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References in periodicals archive ?
Ps-Acro tells us in relation to this passage that Stertinius wrote 220 books on Stoicism in Latin verse, which would suggest that it is his reputation for tortuous long-windedness that is being satirised in Sat.
The leader of Labour from 1983 to 1992 would bring a harder edge to our Cabinet line-up, although his reputation for long-windedness might make meetings over-run - already a risk given former flatmate Rhodri Morgan is also present.
In all their erudition and, sometimes, long-windedness, they possess a discernible voice, a voice of passion and tangible concern for the human core of all literature, for the significance behind all surface meaning, and for continuities and correspondences within the literary field throughout the ages.
In the "to thine own self be true" speech to Laertes (Graham Hamilton), for instance, Polonius's long-windedness was illustrated onstage by two servants holding each end of Laertes's heavy chest, lifting it up and then having to set it down again and again, comically waiting for Polonius to finish speaking.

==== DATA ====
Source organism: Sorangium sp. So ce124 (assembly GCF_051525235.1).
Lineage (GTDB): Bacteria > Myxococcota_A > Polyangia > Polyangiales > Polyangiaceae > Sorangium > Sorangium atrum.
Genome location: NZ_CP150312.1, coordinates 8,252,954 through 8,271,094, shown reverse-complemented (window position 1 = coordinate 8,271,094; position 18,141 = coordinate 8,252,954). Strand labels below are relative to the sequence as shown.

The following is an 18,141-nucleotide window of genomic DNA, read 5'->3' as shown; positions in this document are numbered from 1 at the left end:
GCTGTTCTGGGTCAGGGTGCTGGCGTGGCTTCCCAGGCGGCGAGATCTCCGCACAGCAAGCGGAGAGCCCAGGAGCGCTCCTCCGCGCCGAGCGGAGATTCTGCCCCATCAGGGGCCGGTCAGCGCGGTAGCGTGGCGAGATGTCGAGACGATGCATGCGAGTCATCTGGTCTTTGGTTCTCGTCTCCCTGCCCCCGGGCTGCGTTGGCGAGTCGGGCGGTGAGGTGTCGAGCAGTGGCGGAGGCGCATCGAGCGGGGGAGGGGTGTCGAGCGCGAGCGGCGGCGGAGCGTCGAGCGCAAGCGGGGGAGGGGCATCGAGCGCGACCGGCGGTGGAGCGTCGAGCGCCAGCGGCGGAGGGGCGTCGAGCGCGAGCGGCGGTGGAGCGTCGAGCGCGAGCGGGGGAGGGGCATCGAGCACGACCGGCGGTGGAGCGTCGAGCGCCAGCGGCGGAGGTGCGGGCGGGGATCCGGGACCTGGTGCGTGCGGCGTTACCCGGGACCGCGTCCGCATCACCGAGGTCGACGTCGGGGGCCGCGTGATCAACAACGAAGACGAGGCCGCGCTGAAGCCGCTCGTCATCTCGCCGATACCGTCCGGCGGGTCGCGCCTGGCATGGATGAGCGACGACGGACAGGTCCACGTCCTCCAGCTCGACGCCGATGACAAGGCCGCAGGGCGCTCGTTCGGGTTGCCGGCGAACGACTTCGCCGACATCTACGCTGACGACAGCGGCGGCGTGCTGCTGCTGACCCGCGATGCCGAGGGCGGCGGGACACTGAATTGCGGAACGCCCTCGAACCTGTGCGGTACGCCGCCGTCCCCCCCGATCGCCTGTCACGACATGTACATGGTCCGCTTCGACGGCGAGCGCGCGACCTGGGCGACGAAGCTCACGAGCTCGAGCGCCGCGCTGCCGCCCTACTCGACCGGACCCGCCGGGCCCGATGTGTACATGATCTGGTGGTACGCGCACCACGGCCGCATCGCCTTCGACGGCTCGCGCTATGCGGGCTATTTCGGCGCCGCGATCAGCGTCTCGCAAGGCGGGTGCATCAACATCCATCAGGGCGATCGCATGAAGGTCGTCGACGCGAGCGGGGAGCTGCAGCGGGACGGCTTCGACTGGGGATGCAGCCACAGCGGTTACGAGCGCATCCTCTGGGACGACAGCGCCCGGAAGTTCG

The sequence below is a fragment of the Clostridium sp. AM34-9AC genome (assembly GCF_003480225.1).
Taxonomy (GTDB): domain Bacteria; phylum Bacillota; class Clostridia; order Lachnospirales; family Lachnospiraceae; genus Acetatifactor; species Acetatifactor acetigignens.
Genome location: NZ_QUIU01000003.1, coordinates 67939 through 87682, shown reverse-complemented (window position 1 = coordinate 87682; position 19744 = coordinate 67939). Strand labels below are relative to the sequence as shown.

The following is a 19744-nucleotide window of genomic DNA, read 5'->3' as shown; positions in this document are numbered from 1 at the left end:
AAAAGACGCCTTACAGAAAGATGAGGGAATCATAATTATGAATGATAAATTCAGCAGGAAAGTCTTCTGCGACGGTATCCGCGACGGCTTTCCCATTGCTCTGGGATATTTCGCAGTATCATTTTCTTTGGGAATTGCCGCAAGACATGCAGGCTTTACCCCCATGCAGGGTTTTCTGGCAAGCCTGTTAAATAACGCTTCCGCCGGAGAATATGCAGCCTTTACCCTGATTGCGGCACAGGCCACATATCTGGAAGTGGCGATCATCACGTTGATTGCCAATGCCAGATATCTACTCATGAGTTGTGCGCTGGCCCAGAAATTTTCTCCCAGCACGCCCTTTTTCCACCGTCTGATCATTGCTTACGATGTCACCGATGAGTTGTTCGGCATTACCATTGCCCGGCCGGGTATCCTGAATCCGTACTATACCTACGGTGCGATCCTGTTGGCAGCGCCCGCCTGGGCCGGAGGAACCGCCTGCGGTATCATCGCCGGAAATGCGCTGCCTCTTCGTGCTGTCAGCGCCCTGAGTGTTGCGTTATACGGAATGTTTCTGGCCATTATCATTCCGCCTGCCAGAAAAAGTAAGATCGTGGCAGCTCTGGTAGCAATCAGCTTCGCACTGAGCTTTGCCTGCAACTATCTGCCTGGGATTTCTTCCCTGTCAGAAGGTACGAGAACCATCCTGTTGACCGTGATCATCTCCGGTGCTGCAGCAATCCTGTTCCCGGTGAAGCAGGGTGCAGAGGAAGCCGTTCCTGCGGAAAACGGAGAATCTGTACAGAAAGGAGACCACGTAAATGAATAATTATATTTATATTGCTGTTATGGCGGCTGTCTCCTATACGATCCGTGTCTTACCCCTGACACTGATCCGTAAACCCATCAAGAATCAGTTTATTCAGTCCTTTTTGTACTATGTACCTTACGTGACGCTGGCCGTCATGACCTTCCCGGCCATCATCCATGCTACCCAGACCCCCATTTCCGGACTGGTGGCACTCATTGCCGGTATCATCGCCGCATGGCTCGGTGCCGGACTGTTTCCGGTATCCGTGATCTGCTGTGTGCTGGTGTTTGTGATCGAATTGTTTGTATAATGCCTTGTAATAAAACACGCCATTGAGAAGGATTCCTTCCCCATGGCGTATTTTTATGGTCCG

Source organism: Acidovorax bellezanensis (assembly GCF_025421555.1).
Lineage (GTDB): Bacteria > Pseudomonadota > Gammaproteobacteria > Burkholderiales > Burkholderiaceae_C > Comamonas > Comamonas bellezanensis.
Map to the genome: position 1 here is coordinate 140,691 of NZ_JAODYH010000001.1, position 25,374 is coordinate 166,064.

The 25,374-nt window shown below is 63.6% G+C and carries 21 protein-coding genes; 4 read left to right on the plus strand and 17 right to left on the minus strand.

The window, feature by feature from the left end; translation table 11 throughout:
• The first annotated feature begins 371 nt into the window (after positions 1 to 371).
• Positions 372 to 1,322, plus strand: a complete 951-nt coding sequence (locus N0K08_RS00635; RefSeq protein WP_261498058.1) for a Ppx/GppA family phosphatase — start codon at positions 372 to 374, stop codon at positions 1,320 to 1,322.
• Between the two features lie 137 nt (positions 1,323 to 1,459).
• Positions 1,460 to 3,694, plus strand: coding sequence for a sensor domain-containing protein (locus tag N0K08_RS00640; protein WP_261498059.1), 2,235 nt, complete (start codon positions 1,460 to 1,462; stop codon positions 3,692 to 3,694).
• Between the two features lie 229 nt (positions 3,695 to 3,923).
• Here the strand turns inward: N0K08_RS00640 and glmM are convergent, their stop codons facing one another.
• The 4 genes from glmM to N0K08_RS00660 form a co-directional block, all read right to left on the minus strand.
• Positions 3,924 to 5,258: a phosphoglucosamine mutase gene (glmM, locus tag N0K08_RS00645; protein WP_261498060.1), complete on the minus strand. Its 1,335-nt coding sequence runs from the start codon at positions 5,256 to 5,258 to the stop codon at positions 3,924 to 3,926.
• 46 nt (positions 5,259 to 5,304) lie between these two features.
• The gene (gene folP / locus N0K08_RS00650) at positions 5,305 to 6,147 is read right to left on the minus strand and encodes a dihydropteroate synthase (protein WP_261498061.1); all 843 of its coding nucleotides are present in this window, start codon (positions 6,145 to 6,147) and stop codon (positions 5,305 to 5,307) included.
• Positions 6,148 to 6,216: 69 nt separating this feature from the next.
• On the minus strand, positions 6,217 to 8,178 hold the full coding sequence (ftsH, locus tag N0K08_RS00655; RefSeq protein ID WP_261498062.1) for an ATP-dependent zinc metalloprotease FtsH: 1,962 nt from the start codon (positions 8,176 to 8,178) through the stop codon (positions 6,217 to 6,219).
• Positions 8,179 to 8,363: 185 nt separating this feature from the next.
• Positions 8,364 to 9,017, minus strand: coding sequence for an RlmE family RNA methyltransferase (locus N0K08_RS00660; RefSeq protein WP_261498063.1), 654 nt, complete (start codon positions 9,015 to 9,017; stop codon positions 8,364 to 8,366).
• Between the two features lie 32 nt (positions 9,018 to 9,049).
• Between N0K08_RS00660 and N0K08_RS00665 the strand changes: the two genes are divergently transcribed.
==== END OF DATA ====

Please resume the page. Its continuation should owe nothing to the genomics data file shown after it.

WORCESTER - She has her father's policy wonkishness without his propensity for long-windedness.
D]espite these spikes of dramatic irony, Naslund remains the queen's most adoring attendant, an attitude that makes her too patient with Marie's narcissism and may also explain the novel's long-windedness.
Where Rebecca could be associated with a tumbleweed, Aunt Norris's long-windedness creates deep roots.
The story, novella, and short lyrical novel are not revolutionary reactions to long-windedness, but they are often, as Gunnars observes, much more potent: Kafka's "Metamorphosis" and "In the Penal Colony" would be unbearable as 700-page blockbusters.
Sadly, the formal and technical language that constitutes legalese still believes in its own long-windedness.
You should not have doubted the correctness of what I did and carried out, given what I have set forth above and described, and what I have withheld and concealed, either for the sake of evading long-windedness or out of fear of [arousing] idle talk.
Mostly because of Strauss's long-windedness, the second half, the Opera, takes twice as long.